The “RQ” or Research Quotient measurement is Knott’s contribution to the field, based in part upon a Nobel Prize-winning theory by economist Paul Romer. “It’s intended to be a company equivalent of individual IQ… Just as smart individuals solve more problems per minute, smart firms solve more technical problems per dollar of R&D.” Knott stated that the RQ approach possesses the most important properties for an innovation measure: it’s reliable, universal, and uniform. She said that based on nearly 50 years of research, increasing RQ increases optimal R&D investment, market value, and overall firm growth.
Outlining a larger economic vision, Knott described a scenario in which investors would use the RQ method to value stocks, which would shift their investment toward high-RQ companies. That would spur companies to try to boost their RQ, generating higher returns. Ultimately, said Knott, we would see increases in business’s RQ — and a corresponding boost in America’s GDP.
Sharing Perspectives from Industry
Panelists from the pharmaceutical industry and transportation sector discussed their efforts to innovate, and measure innovation, against the backdrop of digital and other massive changes in their sectors.
Yvonne Phan, a global senior manager at AstraZeneca, described the firm’s recently-launched digital platform designed to reach health care practitioners and insurance companies. The platform sits on the medical affairs side of the business, however, which Phan said subjected it to certain FDA regulations. “There’s a very small sandbox we’re allowed to play in, and we’ll get fined it we go beyond it.”
On the consumer side of AstraZeneca’s business is James Smith, a director of marketing. His team, too, is looking toward digital. He explained that a traditional TV campaign can reach millions of people, but they may not be potential users of a particular medication. Digital changes the game. “Pharma’s starting to get into that space where we can use information about your digital footprint… about your medical history, and we can start to target patients more effectively.”
Andre Costa, the chief information officer of CCR S.A. in Brazil, a major infrastructure services company in Latin America handling the operation of motorways, subways, and airports, discussed his use of open innovation: collaborating with a hub of players to solve business challenges. He noted that one recent success involved redistributing the number of passengers in subway cars in order to improve passenger experience and reduce electricity costs. This was a major win, he explained, because electricity constitutes 70% of the subways’ operating expenses.
Singh noted that all three panelists were tackling new business models, such as the introduction of digital platforms and open innovation. It’s difficult to measure innovation in these cases, he said, because the process is still evolving. He asked the panelists about their baselines and how they determined what to measure.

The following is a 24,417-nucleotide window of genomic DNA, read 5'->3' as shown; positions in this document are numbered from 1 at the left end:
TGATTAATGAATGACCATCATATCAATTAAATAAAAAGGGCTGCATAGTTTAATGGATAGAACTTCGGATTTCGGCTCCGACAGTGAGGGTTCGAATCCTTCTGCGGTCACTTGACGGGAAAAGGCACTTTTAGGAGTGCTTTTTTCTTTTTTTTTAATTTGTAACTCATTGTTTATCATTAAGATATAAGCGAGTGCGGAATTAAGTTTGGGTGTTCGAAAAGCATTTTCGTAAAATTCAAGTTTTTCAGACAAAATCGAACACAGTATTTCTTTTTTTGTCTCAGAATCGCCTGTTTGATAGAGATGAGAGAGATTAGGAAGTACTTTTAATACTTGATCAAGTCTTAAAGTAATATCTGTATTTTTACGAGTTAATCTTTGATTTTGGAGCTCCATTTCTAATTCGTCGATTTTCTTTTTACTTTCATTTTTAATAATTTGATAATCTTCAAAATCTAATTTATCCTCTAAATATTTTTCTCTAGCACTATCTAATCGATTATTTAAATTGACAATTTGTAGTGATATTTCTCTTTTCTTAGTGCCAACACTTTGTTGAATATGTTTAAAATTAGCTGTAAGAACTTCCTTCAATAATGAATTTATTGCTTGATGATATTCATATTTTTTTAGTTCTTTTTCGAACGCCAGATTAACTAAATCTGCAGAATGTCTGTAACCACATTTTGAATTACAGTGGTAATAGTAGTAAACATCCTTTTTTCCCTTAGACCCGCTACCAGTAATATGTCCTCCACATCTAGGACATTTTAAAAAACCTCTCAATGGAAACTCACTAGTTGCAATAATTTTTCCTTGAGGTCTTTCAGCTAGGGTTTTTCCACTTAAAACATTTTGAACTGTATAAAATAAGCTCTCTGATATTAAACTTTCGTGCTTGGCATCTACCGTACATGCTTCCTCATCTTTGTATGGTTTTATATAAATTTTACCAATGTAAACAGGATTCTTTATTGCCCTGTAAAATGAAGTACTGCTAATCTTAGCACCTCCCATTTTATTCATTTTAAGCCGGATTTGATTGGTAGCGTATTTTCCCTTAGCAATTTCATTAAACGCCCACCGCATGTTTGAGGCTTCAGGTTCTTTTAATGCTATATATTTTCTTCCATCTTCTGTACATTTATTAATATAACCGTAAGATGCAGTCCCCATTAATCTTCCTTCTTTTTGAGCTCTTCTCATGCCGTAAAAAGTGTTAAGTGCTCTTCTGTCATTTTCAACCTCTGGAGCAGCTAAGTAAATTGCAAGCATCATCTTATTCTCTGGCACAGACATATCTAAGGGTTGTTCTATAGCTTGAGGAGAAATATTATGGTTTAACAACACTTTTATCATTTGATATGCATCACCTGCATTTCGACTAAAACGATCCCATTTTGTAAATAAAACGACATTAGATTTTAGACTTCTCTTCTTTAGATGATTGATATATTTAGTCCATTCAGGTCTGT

Costa noted that it’s difficult to set up a baseline in the infrastructure services industry because airports and roads, for instance, are dramatically different projects. In addition, “in infrastructure, you build something to last 100 years,” which makes some measurement timeframes problematic. He said CCR builds business cases using a metric known as total cost of ownership (TCO), and also assesses how innovation is improving customers’ everyday lives.
Phan noted that on the medical affairs side she’s prohibited from tying dollar values to innovation activities. “So it’s tricky for us to find very directed metrics to ensure we’re putting money into where it’s worth it.” For the new website, she does track site visits and return visits, and resources downloaded or emailed to others. Hence she is able to calculate something similar to CLV, or customer lifetime value. She has also purchased data from the site metrics of competitors in an effort to set baselines.
Smith commented that for his commercial digital solution, his team brought in patients and physicians to help co-create the site. He reflected, “Having customer input, and on an ongoing basis to refine it, has made [the site] better and helped us understand where we should invest the money.”
Singh acknowledged the complexity of the innovation measurement problem, wrapping up by saying, “This is a moving target; we’re not going to have closure.” Yet we can continue to apply analytics, he said, to come up with ever-more effective measurement models down the road.
Getting Your People to Think Innovatively
Introducing the Designing Incentives panel discussion, Chaudhuri said that besides measuring innovation in terms of “what we have achieved,” organizations must “promote the right behavior in order to further innovation, both radical and incremental.”
Venkateswara Duggirala, a digital innovation director for Tata Consultancy Services, talked about how businesses need to make sure employees’ incentives to innovate are aligned with the firm’s overall metrics. For example, someone’s KPIs might focus on generating thought leadership and ideation, yet the metric the company really values is revenue from digital sales. A situation like that, he said, causes tension: it’s a zero-sum game. Ryan Sjostrom, a senior director of marketing at Novo Nordisk, agreed that for example, “if my incentives are based solely on stock price or corporate value but I’m looking to radically innovate, this conflict can stress leadership tolerance, acceptance, or initiation of significant change.”